Chronic Illness Or Syndromesgreenspun.com : LUSENET : notestoall : One Thread
Even though I may not end up diagnosed with it, my Mom still has it so it is still of interest to me. I know how hard it is for her to get up and move around sometimes and it didn't help when she looked at me the other day and pronounced that I would probably end up on disability because of it. Thanks for those great genes I said.
-- Renee (email@example.com), March 22, 2001
Like everyone else, I have to live and cope with the genes given me by my ancestors. Horrible hay fever in my early years, years of shots and a bit of relief therough adulthood. Now allergies to a certain extent and disposition to be affected to bronchitis and other respiratory ailments. Living with a bad back which, of course, gets gradually worse. Cope is the code word for me . . . .
-- Denver doug (firstname.lastname@example.org), March 22, 2001.
You mean other than growing old? How about undiagnosed for years intersystitial cystitis--go look that one up-- bulging neck disks and lower back ones now gathering arthritis, chronic shoulder bursitis, both of them.... I'm in great shape!
What is hard for me is accepting the fact that things won't heal or go away no matter what you do.
btw I had a female hmo that got real lazy and now I have a male one who wants to do stuff inhouse.. who doesn't think WelMed means a workup so he can follow a new patient...
Medicine prevention.. HA!
-- Bonnie (email@example.com), March 22, 2001.
I don't have any chronic illnesses to contend with, but I have the genetically handed down dentinogenisis imperfecta which will cost me about 50 g's before all is said and done. Not only do I have to have my mouth revamped, including a bone graft from my hip in May, complete with implants and crowns on all the remaining teeth, but my son has it as well. My genes were not nice to him either.
I hope all goes well Renee. I can't believe you've not had a female doctor. I generally only go to female doctors.
-- Athena (firstname.lastname@example.org), March 23, 2001.
I was diagnosed with a disease call Focal segmental Sclorosis, Nephrytic syndrome about 3 years ago. It is a scarring of the kidneys and there is no cure. No one knowes what causes it or anything. It is treated with diuretics and blood pressure meds and eventually my kidneys will go into renal failure. It't not something that is hereditary so no one in my family has the slightest idea about it. I have no pain,I just get really tired at times, but thats the breaks and as long as I can maintain, then I'm Alright. But ya know, sometimes I get to thinking about dialysis and transplants and kind of wig out.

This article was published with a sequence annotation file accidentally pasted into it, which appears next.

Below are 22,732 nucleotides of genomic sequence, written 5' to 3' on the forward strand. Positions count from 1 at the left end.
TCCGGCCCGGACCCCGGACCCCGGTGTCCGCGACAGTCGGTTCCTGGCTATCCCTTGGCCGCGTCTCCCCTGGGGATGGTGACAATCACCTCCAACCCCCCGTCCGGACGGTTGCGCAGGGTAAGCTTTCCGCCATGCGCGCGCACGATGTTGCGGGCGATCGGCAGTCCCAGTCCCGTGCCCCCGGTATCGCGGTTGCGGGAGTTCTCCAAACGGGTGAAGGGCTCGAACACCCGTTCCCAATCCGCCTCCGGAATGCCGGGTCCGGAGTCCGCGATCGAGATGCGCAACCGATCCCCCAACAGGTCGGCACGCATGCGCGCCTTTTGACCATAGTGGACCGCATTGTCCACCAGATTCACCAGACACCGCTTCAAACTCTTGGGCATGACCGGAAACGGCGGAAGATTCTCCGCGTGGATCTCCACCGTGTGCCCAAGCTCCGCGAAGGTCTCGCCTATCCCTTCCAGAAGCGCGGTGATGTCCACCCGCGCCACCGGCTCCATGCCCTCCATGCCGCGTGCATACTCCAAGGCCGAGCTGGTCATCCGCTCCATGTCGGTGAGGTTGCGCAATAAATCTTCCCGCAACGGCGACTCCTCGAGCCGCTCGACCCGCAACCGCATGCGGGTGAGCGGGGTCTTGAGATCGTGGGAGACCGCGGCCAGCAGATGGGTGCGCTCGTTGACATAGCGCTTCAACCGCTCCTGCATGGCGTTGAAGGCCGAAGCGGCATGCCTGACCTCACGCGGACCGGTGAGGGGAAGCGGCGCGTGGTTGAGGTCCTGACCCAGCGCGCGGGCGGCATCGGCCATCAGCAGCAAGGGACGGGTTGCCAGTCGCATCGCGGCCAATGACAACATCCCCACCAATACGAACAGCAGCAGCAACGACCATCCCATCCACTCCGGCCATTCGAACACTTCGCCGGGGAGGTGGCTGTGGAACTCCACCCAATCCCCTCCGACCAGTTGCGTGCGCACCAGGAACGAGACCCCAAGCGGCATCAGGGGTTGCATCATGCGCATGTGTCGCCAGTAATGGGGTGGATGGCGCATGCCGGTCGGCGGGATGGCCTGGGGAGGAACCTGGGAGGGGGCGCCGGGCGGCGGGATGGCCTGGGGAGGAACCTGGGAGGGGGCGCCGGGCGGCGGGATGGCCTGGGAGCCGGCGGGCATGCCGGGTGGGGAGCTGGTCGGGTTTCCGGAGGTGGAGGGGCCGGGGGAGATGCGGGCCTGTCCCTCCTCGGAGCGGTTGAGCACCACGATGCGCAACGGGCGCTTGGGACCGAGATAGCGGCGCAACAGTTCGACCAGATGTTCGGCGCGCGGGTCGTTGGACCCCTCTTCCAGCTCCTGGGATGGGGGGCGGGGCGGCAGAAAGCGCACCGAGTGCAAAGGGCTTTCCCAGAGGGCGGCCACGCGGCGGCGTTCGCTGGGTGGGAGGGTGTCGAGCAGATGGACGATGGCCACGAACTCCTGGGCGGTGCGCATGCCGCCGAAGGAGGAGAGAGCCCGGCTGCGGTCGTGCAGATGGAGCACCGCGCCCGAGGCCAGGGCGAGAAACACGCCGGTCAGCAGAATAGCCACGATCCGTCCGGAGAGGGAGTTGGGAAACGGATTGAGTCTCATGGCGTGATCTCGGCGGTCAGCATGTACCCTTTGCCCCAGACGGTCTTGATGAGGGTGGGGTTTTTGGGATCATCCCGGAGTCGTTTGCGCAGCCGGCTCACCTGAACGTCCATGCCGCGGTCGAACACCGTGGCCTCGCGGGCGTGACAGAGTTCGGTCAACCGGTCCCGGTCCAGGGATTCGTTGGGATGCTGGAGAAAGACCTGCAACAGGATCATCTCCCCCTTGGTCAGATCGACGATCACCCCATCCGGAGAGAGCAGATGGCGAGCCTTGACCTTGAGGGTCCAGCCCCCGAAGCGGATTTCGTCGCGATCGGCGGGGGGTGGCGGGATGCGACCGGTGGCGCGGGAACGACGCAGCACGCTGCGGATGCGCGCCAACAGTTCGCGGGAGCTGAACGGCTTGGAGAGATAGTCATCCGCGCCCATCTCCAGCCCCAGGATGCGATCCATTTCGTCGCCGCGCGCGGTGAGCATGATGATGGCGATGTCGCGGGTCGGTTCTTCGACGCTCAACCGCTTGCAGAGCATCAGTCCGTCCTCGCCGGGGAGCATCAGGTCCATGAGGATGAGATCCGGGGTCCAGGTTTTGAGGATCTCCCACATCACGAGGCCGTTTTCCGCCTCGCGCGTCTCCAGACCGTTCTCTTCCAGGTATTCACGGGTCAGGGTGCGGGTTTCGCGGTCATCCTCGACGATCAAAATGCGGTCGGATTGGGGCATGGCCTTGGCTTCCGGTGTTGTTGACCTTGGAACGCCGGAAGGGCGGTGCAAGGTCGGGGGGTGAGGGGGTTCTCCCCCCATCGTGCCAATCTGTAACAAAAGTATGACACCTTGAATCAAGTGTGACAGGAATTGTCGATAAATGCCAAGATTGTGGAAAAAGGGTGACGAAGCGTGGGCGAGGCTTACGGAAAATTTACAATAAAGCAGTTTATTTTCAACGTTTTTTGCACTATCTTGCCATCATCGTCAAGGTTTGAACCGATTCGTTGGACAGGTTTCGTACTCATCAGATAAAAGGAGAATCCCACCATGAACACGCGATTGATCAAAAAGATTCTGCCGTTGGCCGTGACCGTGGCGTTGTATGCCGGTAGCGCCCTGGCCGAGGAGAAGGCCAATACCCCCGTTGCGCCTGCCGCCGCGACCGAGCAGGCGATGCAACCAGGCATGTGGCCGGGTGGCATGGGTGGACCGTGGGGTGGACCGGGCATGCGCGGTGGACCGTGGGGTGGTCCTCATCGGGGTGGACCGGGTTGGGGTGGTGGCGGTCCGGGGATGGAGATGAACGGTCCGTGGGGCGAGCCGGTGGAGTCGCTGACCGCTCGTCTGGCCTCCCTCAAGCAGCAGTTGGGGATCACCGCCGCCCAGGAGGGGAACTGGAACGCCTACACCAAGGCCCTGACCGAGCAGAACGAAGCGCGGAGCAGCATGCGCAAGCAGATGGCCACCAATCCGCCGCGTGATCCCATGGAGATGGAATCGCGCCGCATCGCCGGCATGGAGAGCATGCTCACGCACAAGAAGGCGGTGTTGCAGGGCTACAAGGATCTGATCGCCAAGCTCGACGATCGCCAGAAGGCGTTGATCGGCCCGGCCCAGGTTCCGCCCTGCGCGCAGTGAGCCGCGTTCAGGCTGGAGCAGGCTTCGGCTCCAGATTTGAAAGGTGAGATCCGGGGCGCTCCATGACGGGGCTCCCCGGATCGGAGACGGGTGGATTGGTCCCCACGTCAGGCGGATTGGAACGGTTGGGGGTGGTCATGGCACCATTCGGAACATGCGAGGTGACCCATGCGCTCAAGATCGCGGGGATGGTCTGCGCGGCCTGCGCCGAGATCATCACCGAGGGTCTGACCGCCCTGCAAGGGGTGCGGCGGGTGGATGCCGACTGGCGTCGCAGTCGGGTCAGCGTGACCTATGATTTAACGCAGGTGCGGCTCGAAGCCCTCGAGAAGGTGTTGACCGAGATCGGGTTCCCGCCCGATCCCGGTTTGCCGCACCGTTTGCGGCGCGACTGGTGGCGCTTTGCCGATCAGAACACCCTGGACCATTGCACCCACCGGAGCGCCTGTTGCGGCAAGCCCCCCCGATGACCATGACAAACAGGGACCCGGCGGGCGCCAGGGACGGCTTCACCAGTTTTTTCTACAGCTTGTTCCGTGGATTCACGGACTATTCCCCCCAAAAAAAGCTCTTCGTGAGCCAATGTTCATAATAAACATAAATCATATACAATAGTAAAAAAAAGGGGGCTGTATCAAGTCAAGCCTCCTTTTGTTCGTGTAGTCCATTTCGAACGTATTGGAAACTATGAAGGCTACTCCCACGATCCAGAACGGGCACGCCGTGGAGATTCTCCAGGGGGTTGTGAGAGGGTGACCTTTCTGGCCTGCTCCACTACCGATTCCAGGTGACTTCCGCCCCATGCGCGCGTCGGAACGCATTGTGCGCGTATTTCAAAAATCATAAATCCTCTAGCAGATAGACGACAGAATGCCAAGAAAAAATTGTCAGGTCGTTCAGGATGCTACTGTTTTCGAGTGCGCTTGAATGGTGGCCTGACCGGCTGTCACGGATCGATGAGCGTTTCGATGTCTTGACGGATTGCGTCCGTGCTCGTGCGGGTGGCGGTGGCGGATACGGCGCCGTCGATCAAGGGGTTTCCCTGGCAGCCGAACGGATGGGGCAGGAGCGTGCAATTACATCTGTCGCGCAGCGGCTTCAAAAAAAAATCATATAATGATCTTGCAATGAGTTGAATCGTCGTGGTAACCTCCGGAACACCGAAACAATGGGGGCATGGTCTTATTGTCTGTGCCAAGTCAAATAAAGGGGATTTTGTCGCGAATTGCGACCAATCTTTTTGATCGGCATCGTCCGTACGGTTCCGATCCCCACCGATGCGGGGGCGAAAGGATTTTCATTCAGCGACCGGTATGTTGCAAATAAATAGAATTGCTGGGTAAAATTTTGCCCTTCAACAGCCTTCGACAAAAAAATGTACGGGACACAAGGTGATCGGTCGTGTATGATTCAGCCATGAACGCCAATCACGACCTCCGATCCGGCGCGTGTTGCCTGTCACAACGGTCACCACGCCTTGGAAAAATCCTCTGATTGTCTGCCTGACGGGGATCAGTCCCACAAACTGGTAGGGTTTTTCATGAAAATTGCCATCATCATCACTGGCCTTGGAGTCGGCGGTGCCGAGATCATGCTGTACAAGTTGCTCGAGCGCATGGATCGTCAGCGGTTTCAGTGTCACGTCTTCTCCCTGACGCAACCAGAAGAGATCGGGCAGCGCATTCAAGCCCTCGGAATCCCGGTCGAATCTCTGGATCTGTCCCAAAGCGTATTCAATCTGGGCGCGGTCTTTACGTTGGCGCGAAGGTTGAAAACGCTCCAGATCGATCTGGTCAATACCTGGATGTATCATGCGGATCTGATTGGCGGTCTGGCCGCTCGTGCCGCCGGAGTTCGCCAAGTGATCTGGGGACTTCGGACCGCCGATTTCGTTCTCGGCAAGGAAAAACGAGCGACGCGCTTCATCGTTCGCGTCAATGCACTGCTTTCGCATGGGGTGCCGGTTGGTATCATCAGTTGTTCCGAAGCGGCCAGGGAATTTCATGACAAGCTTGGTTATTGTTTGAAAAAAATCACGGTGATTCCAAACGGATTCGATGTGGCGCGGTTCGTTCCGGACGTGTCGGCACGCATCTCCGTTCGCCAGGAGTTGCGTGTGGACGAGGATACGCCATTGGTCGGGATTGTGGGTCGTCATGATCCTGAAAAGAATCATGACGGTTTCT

-- Lucy Lee (email@example.com), March 24, 2001.
Well, they've been predicting I'll end up on disability at some point since I was 19... best to just prepare for the worst as well as you can, and then don't waste too much of your time today worrying about what might be happening down the road. "Sufficient unto the day" and all that. If you have any auto-immune disorder - and it definitely sounds like you do - excessive worry can worsen the symptoms.
The toughest part is learning how to rethink what you regard as 'normal' - learning to accept that you can't overdo unless you want to spend a few days recovering from it, canNOT engage in high- impact activities unless you want to hurt yourself, and that no matter how tough you are it's not laziness or any other self-blaming quality you gripe at yourself about if decide to rest. Chronic disease DOES affect your outlook on life and your sense of control, so getting a handle on that and finding ways to keep yourself rested, at peace and rejuvenated is a critical part of managing your health. If you don't, depression sets in, and that worsens both the physical symptoms and your ability to deal with them. (Not to mention what it does to your loved ones)
FMS is one of the newer ones the doctors are mentioning in regard to me - everytime I go in there's a new name they're bringing up and as near as I can tell, they're all just words for 'some kind of auto- immune disorder', with the varieties describing a certain set of symptoms, and a lot of people having symptoms that cover more than one label.
(I've so given up - I no longer care what they want to call it, unless it means something different in regard to treatment.)
-- Lynda B (firstname.lastname@example.org), March 29, 2001.
I am 21 and at the age of 18 I was diagnosed with Syringomyelia.
Syringomyelia (sear-IN-go-my-EEL-ya) is a disorder in which a cyst forms within the spinal cord. This cyst, called a syrinx, expands and elongates over time, destroying the center of the spinal cord. Since the spinal cord connects the brain to nerves in the extremities, this damage results in pain, weakness, and stiffness in the back, shoulders, arms, or legs.
Its hard to be so young and have this. I take pain medication (heavy) and medicine that is given to people with epilipsy. It is to deaden some of the nerves so there is not so much pain. I try not to let it get in the way of things, but it has. I had to change my major from nursing to teaching.. Because i would never be able to lift the patients and do things that are expected of a nurse. I can't lift heavy things or strain myself. Its the small things that get in the way.
But like anything else you live with it and learn to deal.
-- Shelley (Shellbell@piratesnet.com), March 29, 2001.